Heading into the 2021-22 season, Caufield was touted as a potential Calder Trophy candidate. Expectations were unfairly high for the 20-year-old after his playoff performance. It has been a roller coaster of mostly downs since that magical run. While fans have seen flashes of brilliance from No. 22, those moments have been few and far between. In 21 games this season, Caufield has put up a pedestrian six points. While there is still hope the Wisconsin native will develop into an elite goal scorer, these past few months have hindered his growth substantially. It took just half a season for Caufield’s star odds to go from 54% to 25% (per Hockey Prospecting), further emphasizing how important those early years are.
Sometimes prospect regression can be chalked up to a player not panning out as expected, but if the whole team is playing worse than usual, where does the issue really lie? To reference TSN 690’s Tony Marinaro, if an entire classroom is failing a test, the problem is not its students; it’s the teacher.
It makes you wonder whether having a head coach like Julien at the helm would have better suited Caufield’s (and other prospects’) growth. Let’s examine the numbers.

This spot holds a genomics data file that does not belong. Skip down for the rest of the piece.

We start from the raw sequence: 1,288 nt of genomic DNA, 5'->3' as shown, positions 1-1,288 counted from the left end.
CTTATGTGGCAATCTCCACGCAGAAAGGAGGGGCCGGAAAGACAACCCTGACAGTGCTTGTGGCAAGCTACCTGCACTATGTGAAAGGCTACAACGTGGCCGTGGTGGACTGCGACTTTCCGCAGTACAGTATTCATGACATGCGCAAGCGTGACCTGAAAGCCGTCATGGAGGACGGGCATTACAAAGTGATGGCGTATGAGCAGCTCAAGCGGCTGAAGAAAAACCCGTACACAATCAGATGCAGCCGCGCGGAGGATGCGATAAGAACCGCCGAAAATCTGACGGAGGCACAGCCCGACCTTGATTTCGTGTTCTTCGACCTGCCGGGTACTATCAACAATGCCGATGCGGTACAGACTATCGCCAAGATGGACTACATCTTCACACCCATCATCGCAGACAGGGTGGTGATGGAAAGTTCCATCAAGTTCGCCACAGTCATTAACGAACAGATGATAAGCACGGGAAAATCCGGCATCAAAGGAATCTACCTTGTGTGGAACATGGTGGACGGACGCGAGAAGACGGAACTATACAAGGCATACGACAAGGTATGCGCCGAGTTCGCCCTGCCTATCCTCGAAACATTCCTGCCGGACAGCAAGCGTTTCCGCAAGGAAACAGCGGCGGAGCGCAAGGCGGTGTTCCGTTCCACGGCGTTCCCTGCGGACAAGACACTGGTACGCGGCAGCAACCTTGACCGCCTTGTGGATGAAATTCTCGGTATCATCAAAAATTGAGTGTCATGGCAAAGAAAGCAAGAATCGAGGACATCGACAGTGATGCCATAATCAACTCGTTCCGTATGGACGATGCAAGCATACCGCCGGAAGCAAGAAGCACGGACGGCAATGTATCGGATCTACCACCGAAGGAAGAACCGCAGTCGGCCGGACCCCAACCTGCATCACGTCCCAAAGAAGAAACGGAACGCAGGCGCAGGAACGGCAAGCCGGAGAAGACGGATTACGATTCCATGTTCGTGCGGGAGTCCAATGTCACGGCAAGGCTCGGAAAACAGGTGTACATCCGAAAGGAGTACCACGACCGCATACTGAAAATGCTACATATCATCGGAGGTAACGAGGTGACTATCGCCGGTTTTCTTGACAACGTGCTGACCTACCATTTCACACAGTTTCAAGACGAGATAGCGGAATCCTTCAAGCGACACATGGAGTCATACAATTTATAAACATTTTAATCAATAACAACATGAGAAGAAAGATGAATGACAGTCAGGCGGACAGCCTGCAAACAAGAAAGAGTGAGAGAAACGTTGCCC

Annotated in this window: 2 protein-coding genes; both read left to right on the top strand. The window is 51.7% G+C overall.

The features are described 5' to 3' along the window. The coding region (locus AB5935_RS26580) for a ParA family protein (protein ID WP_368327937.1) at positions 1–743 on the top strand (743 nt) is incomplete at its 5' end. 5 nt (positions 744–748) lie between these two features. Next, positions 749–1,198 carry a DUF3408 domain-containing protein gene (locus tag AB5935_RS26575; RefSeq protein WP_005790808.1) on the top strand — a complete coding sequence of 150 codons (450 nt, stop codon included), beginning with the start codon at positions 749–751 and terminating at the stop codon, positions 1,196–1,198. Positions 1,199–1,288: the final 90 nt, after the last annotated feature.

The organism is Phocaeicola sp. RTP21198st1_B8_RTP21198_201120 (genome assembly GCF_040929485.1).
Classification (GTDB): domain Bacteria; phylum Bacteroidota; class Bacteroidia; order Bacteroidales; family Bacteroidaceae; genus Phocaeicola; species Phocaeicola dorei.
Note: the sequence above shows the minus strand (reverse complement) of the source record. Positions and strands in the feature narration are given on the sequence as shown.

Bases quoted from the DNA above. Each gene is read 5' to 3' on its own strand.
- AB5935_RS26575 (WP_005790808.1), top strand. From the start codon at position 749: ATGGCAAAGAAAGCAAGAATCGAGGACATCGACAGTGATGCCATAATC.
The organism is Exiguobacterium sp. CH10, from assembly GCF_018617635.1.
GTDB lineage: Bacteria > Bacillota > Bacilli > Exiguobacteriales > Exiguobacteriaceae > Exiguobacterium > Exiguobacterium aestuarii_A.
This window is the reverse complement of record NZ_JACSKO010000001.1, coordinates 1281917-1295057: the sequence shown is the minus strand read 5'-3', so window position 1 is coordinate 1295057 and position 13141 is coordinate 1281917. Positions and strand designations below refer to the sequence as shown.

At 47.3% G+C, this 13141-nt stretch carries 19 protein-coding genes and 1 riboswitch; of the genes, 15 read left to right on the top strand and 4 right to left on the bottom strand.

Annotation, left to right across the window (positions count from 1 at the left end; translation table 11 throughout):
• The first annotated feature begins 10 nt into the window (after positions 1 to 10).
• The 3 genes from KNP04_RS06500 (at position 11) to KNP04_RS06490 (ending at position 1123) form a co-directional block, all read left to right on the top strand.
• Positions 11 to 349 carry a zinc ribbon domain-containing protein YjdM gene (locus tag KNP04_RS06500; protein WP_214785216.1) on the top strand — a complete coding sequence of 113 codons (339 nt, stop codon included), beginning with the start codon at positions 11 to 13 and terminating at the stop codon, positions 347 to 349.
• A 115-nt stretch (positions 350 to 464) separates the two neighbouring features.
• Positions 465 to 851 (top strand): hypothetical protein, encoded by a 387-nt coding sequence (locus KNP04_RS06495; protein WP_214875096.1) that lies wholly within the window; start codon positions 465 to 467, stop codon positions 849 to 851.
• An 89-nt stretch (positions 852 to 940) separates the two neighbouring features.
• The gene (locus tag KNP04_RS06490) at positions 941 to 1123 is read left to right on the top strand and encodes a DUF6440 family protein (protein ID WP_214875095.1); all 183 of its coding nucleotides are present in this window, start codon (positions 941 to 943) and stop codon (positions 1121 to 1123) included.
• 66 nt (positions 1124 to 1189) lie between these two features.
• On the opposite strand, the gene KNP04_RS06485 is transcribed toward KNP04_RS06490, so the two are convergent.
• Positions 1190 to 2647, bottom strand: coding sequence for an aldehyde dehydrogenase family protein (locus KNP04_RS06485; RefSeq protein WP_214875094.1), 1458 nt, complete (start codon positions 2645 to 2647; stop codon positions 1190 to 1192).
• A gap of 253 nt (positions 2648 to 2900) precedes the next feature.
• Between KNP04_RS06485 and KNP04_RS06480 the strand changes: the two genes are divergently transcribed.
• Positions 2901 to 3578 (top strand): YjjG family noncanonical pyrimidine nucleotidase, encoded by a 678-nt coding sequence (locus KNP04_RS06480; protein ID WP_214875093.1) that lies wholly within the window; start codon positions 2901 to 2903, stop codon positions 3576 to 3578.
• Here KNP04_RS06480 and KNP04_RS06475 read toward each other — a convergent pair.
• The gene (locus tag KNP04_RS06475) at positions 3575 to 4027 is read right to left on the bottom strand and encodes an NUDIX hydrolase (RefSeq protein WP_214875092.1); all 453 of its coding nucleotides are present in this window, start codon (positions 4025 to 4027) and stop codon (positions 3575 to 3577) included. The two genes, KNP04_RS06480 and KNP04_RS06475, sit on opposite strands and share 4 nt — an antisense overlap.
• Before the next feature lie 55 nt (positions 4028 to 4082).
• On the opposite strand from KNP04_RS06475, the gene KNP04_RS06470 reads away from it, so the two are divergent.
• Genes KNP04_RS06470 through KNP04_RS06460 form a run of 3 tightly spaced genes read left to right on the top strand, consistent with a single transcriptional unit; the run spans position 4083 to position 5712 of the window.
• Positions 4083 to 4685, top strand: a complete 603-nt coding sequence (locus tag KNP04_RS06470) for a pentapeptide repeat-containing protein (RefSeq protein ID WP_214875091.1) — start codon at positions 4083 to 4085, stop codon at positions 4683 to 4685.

Julien vs. Ducharme: The Numbers
Numbers don’t lie. They are what they are and, while there are other intangibles to evaluate player performance, usually good teams have good underlying numbers, and bad teams have bad underlying numbers. Julien never got enough credit for what he was able to do in Montreal with the roster he had. The numbers are staggering compared to Ducharme’s.
A coach’s job is to develop a system to give their team the best chance to win, and one of the best ways to determine whether a system works is taking a look at expected goals — a model that determines how many goals a team should score based on the quality and quantity of chances that team generates. It’s a simple but effective way of evaluating whether a coach’s fundamentals are working both offensively and defensively. The charts above are sorted by expected goals for percentage (xGF%) at 5-on-5, which measures what percentage of goals the team should have scored based on chances for and against. There’s a stark contrast between Julien and Ducharme’s numbers.
From Feb. 14, 2017, until Feb. 24, 2021 (Julien’s tenure), the Canadiens ranked third in the league in expected goals at even strength. In other words, they generated and prevented chances better than almost any team in the NHL. Although Julien’s record did not reflect that, much of his results were out of his control. Montreal shot an abysmal 7.36% during the Julien regime, ranking 26th in the league. Shooting percentage and finishing ability are part of the game, but those aspects are dictated by skill, not coaching. The only thing a coach can do is help put their players in the best position to score. The rest is up to them. Unfortunately, the team was unable to capitalize under Julien, but the chances were there.